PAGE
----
Meghan Markle’s Recommended Reads

In honor of Meghan Markle’s birthday, here are fifteen of the Duchess of Sussex’s all-time favorite books!

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Today, Meghan Markle celebrates her 40th birthday. The Duchess of Sussex has many different interests and passions, including reading. Over the years, she has shared her favorite books and personal recommendations for readers.

Markle has recently written her own children’s book, The Bench, which tells the story of the relationship between a father and his son, told through a mother’s eyes. The book is also a reminder that this father-son love and bond can take on many different shapes and be expressed in many different ways. She dedicated this book to her husband Prince Harry, who now has two children of his own with Markle.

 

 

In honor of her birthday, here’s a list of fifteen of Meghan Markle’s favorite books!

 

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The Little Prince – Antoine de Saint-Exupéry

After a pilot is forced to land his plane in the Sahara desert, he meets a strange young boy: the little prince. The prince tells the pilot about his travels from planet to planet across outer space. At the heart of his journey, the prince is searching for what is important in life.

Although originally written for children, The Little Prince contains lessons that everyone can benefit and learn from, regardless of their background or age. It is a classic tale that any reader will surely fall in love with.

 

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The Four Agreements: A Practical Guide to Personal Freedom (A Toltec Wisdom Book) – Don Miguel Ruiz

In this powerful guide, Ruiz explores and highlights the self-limiting beliefs that rob humans of joy and create “needless” suffering. Based on Toltec wisdom, The Four Agreements presents a code of conduct that could significantly transform readers’ lives, leading to new experiences of love, freedom, and “true” happiness.

 

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We Are All Completely Beside Ourselves – Karen Joy Fowler

Mom, Dad, Lowell, Fern, and Rosemary are the Cooke family. Rosemary begins narrating from the middle of her story. She explains that she was raised with a chimpanzee. She says, “I tell you Fern was a chimp and already you aren’t thinking of her as my sister. But until Fern’s expulsion…she was my twin, my funhouse mirror, my whirlwind other half and I loved her as a sister.”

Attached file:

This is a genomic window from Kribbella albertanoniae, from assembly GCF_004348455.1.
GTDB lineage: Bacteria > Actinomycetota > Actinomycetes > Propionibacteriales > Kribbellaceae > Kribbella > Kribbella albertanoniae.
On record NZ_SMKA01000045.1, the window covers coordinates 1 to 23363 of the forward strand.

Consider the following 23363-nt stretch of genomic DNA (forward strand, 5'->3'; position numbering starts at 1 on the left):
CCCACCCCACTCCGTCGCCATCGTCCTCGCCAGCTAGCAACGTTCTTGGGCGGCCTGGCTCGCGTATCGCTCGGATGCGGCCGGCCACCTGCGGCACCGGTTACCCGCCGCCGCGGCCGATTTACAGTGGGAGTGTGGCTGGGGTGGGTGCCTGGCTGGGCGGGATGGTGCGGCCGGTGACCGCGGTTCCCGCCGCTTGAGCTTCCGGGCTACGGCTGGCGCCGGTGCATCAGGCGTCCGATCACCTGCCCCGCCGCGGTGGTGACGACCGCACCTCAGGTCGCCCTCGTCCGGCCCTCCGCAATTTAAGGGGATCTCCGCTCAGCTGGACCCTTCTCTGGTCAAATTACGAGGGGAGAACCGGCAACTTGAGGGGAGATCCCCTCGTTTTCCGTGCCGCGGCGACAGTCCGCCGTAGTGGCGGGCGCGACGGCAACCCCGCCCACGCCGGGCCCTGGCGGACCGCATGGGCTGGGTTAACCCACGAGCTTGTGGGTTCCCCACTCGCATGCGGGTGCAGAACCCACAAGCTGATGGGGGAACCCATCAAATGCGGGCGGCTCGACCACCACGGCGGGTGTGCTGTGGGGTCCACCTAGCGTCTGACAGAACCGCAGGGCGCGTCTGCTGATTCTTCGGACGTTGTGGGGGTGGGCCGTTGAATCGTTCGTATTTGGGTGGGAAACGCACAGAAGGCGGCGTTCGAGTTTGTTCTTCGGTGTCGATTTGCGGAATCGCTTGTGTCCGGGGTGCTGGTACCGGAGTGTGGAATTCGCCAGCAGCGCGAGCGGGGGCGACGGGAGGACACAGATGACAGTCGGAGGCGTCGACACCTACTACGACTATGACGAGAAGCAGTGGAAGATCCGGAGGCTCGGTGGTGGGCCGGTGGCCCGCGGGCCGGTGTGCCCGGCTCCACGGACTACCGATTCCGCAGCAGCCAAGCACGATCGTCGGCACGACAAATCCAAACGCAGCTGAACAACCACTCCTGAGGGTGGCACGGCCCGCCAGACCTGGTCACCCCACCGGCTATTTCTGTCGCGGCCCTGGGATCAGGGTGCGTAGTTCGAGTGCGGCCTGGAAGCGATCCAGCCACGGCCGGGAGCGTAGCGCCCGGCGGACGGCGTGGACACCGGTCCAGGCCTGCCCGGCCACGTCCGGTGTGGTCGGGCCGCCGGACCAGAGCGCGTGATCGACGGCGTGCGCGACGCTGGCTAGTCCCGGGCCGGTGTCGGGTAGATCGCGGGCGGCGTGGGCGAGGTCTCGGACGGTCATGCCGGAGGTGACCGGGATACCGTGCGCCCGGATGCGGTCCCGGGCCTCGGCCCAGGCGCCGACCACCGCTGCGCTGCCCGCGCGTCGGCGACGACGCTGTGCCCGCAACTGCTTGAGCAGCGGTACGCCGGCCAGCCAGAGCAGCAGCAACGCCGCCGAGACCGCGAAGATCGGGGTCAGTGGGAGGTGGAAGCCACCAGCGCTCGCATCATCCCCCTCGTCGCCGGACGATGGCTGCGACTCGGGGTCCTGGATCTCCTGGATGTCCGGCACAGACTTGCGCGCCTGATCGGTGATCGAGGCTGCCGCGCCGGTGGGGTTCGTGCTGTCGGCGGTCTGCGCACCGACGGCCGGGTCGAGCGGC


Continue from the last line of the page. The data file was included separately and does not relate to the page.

Rosemary never ceased talking when she was a child. Then one day, something happened which led Rosemary to “wrap herself in silence.”

 

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How to be Parisian Wherever You Are: Love, Style, and Bad Habits – Anne Berest, Audrey Diwan, Caroline de Maigret, and Sophie Mas

Four Parisian women—friends—with years of experience in various careers “debunk” the myths about what it means to be a modern French woman. Using candor and humor, they reveal their secrets and flaws about their own behavior and opinions. While they can be snobs at times, they are also just as “tender and romantic.” Readers will travel throughout France and experience a variety of events as these authors provide them with insight and advice on how to be more mysterious, confident, bold, and more Parisian.

 

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When Breath Becomes Air – Paul Kalanithi

Author Paul Kalanithi was thirty-six and at the culmination of his decade-long training to become a neurosurgeon when he was diagnosed with stage IV lung cancer. His memoir chronicles his transformation from medical student questioning what constitutes a “meaningful and virtuous life,” to neurosurgeon working on the human brain at Stanford, to a patient and new father grappling with his own mortality.

Kalanithi explores the answers to some of life’s most difficult questions in his memoir: “What makes life worth living in the face of death? What do you do when the future, no longer a ladder toward your goals in life, flattens out into a perpetual present? What does it mean to have a child, to nurture a new life as another fades away?”